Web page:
Now, my dad was always supportive – in his way – of my desire to be a writer. Oh, he thought I was crazy, no doubt about that. He didn’t see how anybody from our small town could ever make a living writing books. Writers were all folks who lived somewhere else. But he did everything in his power to see to it that I had the chance to succeed or fail on my own, and nobody can ask for more than that. Even after I broke in and started selling books, my dad didn’t quite grasp what was going on.

But then, at that WWA convention, when he saw Elmer greet me by name and shake my hand, my dad’s attitude changed. By golly, if I was friends with Elmer Kelton, then there had to be something to this writing business after all. He got to talk to Elmer at length, and that was when they discovered they knew some of the same people and had been to many of the same places, in both Austria and West Texas. It was fun watching them talk, because they obviously spoke the same language.

We spent that weekend hanging around not only with Elmer but many other writers, editors, and agents as well, and from that point on, my dad was more interested in the writing business than ever and managed to pick up quite a few of the intricacies of it. We spent hours talking about it, and those were some great times.

Now, back to Elmer Kelton. SANDHILLS BOY is his autobiography, and it’s a fine book, written in his usual straightforward style. He begins by covering several generations of his family that came before him, painting a vivid picture of their interaction with the somewhat harsh West Texas landscape, then launches into a lengthy section about his boyhood on the ranch that his father managed. It’s good stuff, humorous and poignant in turn, and along the way he mentions his mother reading the pulp RANCH ROMANCES, a magazine that would prove to be quite important to him later on.

The second half of SANDHILLS BOY deals primarily with Kelton’s service as a combat infantryman in Germany during World War II, and then his romance with Anni Lipp while he was stationed in Austria during the year following the war. They weren’t able to get married until after Kelton returned to America and was discharged from the army, and then only after another year of dealing with all the bureaucratic red tape involved. The final few chapters center around their lives since then, including Kelton’s duel careers as an agriculture journalist and a novelist.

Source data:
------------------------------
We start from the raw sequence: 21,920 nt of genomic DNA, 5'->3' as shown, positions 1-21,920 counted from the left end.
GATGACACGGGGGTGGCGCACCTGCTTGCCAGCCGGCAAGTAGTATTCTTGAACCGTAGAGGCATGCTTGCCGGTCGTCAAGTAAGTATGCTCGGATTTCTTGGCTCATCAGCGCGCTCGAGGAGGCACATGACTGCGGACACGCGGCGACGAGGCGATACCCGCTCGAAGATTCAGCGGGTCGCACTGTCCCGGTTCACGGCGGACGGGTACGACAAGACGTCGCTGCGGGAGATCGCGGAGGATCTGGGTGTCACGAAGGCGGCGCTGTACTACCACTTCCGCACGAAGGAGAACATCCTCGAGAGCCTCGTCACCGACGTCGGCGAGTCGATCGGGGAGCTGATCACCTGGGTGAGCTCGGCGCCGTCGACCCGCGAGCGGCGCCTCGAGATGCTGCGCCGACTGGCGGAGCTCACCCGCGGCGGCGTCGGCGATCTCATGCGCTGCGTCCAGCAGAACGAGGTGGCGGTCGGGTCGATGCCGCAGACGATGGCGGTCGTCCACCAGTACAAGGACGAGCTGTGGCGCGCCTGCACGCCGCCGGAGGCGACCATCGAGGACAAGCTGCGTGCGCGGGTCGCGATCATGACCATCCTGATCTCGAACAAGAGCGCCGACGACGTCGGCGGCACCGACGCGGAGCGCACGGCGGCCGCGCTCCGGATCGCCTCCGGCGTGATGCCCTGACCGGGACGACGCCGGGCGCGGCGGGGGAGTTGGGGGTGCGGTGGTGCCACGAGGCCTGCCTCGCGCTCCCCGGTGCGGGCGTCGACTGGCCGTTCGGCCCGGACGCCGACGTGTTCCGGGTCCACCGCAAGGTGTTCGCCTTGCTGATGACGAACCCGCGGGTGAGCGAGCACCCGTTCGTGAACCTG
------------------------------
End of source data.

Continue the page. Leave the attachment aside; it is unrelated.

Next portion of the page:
This is not really a literary autobiography. Kelton mentions making his first sale to RANCH ROMANCES and touches in passing on becoming a novelist. It would have been fine with me if he had gone into more detail about that part of his life – I’m a sucker for the “And then I wrote”-style of autobiography, although I know some people don’t care for it – but hey, it’s Elmer’s book, and Elmer’s life, for that matter, and he can write about what he wants to. Especially when it’s in such eloquent, compelling prose. His unassuming personality really shines through in this book. There’s no sense that he considers himself any more special or important than any of the other cowboys, ranch women, or soldiers he describes. That’s one of the things that makes him the man he is, and one reason this book gets a high recommendation from me.

Friday, November 14, 2008

Forgotten Books: Climb a Broken Ladder - Robert Novak

I had never heard of this novel or the author before reading it. There’s a political columnist by the name of Robert Novak, but I have my doubts he’s the same guy who wrote CLIMB A BROKEN LADDER and B-GIRL, both published in 1956 by Ace and as far as I’ve been able to determine, the only two books by this author.